I am a big fan of comic books, and have even posted about comic-book various adaptations of Holmes novels here and here and here. But this is the first Japanese manga that I’ve ever read. But I knew that if I was going to jump into that world, a Sherlock Holmes pastiche was the way to go.
Here is the premise – if this doesn’t work for you, then the rest of the story won’t work for you. Sixteen-year-old schoolboy Takeru adopts a dog, who can communicate with Takeru when he finds the father’s pipe. It turns out that the dog is the reincarnation of Sherlock Holmes, who believes that Takeru is Watson. Takeru names his new dog Sherdog (of course he does). The dog strongly dislikes the name of course he does).
Nobody in Takeru’s family thinks the dog is particularly smart, until he helps solve a hit-and-run case in the first chapter, “Encounter of the 100th year.” Takeru is excited with the prospect of having a crime-solving dog, as the entire rest of his family are current or former police officers.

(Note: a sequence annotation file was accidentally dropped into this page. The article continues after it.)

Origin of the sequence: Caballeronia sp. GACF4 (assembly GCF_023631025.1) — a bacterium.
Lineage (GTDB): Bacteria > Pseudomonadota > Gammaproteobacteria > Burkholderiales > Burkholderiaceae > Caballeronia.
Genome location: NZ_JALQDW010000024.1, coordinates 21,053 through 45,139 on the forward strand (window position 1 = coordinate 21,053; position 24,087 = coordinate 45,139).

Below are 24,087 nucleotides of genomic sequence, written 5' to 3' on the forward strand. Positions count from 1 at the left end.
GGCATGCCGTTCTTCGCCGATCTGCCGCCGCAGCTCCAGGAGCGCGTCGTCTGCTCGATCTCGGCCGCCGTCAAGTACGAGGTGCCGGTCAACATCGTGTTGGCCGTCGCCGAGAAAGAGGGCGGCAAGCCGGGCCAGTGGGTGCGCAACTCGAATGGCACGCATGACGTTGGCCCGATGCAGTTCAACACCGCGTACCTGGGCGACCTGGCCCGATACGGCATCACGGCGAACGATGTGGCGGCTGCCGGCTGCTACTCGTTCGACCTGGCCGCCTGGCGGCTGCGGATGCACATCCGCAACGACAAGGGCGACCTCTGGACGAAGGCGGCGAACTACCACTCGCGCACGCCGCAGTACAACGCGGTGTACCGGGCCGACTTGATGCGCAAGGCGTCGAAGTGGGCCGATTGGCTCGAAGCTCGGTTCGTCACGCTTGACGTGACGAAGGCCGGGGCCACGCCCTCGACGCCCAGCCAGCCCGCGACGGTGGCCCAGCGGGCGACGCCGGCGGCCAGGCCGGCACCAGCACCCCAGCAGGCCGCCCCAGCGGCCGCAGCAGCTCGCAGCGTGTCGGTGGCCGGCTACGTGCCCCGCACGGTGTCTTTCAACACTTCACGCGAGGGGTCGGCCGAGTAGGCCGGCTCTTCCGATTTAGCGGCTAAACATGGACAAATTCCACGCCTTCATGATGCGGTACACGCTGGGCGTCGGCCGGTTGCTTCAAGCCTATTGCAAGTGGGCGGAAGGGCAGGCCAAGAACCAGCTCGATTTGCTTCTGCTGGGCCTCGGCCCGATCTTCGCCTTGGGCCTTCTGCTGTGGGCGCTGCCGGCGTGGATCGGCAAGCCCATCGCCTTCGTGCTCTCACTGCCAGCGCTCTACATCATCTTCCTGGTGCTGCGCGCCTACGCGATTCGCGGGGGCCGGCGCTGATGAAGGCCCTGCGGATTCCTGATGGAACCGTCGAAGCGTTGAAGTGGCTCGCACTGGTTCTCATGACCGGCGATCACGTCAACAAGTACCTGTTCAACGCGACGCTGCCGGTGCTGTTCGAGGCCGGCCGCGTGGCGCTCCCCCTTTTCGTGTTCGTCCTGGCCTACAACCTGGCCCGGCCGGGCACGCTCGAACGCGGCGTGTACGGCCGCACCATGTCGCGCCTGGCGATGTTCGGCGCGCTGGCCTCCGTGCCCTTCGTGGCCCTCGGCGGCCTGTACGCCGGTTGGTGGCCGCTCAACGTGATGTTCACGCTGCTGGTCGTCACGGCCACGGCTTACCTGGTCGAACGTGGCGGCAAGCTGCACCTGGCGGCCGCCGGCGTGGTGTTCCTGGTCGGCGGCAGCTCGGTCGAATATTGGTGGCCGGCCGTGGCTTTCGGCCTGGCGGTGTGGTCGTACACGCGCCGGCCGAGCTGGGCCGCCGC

The bulk of this volume is the second tale, “The 12:20 Mystery.” A student is killed, and Sherdog knows who did it. But can he and Takeru prove it? As the mystery unfolds, it is a surprisingly strong mystery involving a teacher’s secret son, bullying, camera angles, distances and times.
The story was strong in this volume, in terms of both the mystery story and the characterization of Takeru, Sherdog, and the family. The PE teacher was very strongly characterized, as well. I don’t know enough about manga to tell whether this is good or bad manga art. To my Western eyes, it appears to be standard manga art. That art style, and the black-and-white nature of the presentation, and the size of the book, all took me a little while to get used to. But once I did, I found myself reading a very fun homage to The Great Detective, and a pretty good story in its own right.
I can foresee myself picking up the next volume or two, to see if this quality of story remains as the series progresses.
Source: public library